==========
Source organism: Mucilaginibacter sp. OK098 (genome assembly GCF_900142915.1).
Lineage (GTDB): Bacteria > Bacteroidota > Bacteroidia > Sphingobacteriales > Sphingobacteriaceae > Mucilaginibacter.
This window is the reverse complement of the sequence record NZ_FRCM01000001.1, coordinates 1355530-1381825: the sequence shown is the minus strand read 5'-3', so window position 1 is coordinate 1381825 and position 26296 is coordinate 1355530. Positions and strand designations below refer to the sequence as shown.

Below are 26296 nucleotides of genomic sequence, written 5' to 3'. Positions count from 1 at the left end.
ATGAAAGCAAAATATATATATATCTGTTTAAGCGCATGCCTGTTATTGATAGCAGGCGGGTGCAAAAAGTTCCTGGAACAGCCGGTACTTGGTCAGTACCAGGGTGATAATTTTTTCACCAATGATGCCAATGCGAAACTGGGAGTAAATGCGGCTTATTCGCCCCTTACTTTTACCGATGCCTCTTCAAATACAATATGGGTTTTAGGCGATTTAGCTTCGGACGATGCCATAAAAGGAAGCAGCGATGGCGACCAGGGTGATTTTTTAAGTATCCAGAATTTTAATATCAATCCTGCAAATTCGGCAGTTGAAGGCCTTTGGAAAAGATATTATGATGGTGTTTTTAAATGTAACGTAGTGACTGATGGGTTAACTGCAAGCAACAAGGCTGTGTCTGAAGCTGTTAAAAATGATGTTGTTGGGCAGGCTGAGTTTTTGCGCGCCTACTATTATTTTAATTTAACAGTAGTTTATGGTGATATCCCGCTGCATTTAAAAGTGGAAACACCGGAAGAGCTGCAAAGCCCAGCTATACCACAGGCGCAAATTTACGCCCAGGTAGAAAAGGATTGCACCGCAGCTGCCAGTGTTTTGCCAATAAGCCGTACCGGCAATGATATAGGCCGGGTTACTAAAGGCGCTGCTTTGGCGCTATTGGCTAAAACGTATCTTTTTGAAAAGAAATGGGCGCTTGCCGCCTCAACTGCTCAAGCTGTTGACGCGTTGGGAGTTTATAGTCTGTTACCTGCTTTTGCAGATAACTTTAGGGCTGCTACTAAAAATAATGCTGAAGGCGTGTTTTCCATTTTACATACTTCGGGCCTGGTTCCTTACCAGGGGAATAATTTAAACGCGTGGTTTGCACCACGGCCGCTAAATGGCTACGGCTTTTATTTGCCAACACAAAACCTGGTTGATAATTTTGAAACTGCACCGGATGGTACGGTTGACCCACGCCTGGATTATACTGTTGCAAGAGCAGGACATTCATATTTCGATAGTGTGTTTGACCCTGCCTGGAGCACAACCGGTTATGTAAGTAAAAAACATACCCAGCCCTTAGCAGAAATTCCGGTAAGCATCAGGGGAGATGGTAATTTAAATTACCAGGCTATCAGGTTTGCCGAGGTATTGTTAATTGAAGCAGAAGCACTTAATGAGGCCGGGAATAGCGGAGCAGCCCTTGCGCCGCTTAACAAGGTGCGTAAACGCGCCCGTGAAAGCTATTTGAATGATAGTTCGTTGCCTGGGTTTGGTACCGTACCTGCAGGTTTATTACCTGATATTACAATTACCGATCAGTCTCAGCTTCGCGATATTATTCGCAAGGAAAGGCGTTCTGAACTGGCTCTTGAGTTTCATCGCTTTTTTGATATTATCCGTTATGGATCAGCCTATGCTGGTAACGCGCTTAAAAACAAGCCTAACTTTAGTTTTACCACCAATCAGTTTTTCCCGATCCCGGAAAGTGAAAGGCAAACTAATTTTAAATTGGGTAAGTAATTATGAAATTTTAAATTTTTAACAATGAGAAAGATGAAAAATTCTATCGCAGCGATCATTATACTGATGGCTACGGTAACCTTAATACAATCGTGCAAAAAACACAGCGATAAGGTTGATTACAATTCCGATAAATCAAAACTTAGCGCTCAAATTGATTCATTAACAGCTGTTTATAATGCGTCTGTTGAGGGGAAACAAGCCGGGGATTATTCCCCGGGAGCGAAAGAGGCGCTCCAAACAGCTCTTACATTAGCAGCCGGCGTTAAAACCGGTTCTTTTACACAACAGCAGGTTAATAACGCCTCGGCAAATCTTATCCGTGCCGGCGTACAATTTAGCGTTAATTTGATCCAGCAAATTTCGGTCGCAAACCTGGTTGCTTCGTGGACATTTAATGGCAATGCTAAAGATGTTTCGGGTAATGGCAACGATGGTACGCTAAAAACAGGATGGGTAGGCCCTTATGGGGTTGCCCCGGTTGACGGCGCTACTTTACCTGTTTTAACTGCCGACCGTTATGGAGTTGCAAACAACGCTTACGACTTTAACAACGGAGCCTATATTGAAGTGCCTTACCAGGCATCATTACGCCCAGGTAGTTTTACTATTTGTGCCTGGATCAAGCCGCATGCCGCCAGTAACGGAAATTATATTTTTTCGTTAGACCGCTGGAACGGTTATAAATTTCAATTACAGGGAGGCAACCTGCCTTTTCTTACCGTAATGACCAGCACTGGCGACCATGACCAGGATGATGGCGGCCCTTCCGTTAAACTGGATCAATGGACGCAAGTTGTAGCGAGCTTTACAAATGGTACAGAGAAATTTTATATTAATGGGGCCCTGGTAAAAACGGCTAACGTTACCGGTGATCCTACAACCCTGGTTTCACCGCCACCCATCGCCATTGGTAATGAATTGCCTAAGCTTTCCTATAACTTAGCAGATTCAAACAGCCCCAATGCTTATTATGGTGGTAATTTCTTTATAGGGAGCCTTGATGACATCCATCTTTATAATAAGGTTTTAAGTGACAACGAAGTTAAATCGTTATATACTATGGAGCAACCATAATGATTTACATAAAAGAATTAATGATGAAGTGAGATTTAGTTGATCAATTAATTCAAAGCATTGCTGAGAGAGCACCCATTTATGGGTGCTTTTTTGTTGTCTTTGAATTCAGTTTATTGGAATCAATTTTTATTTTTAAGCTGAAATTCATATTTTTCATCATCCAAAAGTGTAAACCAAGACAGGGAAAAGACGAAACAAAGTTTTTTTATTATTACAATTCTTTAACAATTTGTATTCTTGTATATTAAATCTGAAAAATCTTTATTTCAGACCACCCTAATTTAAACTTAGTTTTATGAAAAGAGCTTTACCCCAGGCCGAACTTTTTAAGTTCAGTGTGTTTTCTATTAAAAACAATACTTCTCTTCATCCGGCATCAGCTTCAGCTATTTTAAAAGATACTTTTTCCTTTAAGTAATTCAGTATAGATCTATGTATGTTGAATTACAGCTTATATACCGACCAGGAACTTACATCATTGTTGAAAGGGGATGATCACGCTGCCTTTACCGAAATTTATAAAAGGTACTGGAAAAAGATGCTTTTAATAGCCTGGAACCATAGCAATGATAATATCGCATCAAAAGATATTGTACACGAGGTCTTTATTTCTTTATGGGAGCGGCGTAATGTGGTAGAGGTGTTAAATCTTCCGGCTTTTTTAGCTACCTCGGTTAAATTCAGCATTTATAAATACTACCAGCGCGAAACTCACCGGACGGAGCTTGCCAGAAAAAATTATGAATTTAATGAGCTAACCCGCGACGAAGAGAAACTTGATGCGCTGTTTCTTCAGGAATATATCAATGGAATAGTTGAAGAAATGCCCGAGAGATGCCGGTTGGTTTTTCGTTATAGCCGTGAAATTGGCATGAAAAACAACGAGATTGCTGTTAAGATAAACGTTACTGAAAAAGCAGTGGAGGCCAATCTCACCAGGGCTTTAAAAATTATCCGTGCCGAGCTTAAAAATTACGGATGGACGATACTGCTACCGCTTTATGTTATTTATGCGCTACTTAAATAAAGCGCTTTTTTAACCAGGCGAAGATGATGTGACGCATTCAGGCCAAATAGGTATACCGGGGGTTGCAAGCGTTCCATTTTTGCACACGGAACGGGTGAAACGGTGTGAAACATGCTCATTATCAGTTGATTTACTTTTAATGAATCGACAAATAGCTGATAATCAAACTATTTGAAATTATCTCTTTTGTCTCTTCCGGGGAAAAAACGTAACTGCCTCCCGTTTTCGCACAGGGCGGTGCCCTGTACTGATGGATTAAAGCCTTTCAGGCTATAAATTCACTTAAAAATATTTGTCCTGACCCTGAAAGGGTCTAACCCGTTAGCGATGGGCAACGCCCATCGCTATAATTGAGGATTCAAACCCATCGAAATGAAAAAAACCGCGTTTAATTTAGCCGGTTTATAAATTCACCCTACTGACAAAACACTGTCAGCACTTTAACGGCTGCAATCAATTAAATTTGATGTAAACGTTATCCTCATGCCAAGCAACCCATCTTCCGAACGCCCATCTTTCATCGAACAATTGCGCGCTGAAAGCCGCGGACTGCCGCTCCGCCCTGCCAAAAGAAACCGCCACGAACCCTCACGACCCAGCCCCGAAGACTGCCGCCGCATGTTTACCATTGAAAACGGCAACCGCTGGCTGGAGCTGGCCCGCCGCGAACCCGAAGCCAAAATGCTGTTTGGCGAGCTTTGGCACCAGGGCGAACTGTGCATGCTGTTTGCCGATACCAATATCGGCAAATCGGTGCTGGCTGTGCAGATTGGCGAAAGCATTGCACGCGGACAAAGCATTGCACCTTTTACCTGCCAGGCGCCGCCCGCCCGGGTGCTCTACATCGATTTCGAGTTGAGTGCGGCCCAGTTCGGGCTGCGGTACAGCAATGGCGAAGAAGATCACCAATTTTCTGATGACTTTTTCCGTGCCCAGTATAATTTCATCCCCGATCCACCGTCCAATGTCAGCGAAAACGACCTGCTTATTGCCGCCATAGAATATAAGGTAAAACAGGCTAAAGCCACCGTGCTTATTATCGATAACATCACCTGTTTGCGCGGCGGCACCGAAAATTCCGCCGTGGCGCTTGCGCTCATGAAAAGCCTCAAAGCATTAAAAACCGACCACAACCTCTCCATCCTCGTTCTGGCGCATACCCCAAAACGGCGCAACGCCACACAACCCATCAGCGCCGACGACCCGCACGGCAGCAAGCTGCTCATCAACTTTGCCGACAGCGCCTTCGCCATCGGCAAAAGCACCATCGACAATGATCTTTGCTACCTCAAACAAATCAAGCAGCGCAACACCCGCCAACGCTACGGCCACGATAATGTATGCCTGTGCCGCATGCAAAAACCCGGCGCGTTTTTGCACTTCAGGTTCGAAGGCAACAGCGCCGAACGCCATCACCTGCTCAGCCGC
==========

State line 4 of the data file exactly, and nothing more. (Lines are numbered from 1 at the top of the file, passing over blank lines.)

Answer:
Below are 26296 nucleotides of genomic sequence, written 5' to 3'. Positions count from 1 at the left end.